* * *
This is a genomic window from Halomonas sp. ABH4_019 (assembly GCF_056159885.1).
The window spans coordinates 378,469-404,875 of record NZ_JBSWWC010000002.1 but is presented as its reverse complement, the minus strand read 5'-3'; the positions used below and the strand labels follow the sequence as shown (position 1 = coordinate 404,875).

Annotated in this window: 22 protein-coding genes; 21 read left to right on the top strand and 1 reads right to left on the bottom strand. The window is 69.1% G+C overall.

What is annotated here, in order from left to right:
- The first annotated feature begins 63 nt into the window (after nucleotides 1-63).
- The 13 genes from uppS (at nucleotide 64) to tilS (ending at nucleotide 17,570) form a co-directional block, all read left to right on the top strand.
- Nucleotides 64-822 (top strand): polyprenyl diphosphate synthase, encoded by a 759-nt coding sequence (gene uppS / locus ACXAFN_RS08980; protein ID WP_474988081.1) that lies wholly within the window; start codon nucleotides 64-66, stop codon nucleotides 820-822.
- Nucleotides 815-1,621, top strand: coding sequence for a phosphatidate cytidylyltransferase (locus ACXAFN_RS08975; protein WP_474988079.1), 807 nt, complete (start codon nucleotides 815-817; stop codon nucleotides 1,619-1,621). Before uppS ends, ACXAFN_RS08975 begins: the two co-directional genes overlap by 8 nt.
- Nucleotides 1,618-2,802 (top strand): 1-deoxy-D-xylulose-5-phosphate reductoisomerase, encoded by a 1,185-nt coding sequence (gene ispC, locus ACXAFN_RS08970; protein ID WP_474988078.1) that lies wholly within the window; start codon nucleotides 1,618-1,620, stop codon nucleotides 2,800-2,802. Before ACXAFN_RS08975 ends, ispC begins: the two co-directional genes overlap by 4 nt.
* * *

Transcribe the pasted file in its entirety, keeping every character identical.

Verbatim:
This is a genomic window from Halomonas sp. ABH4_019 (assembly GCF_056159885.1).
The window spans coordinates 378,469-404,875 of record NZ_JBSWWC010000002.1 but is presented as its reverse complement, the minus strand read 5'-3'; the positions used below and the strand labels follow the sequence as shown (position 1 = coordinate 404,875).

Annotated in this window: 22 protein-coding genes; 21 read left to right on the top strand and 1 reads right to left on the bottom strand. The window is 69.1% G+C overall.

What is annotated here, in order from left to right:
- The first annotated feature begins 63 nt into the window (after nucleotides 1-63).
- The 13 genes from uppS (at nucleotide 64) to tilS (ending at nucleotide 17,570) form a co-directional block, all read left to right on the top strand.
- Nucleotides 64-822 (top strand): polyprenyl diphosphate synthase, encoded by a 759-nt coding sequence (gene uppS / locus ACXAFN_RS08980; protein ID WP_474988081.1) that lies wholly within the window; start codon nucleotides 64-66, stop codon nucleotides 820-822.
- Nucleotides 815-1,621, top strand: coding sequence for a phosphatidate cytidylyltransferase (locus ACXAFN_RS08975; protein WP_474988079.1), 807 nt, complete (start codon nucleotides 815-817; stop codon nucleotides 1,619-1,621). Before uppS ends, ACXAFN_RS08975 begins: the two co-directional genes overlap by 8 nt.
- Nucleotides 1,618-2,802 (top strand): 1-deoxy-D-xylulose-5-phosphate reductoisomerase, encoded by a 1,185-nt coding sequence (gene ispC, locus ACXAFN_RS08970; protein ID WP_474988078.1) that lies wholly within the window; start codon nucleotides 1,618-1,620, stop codon nucleotides 2,800-2,802. Before ACXAFN_RS08975 ends, ispC begins: the two co-directional genes overlap by 4 nt.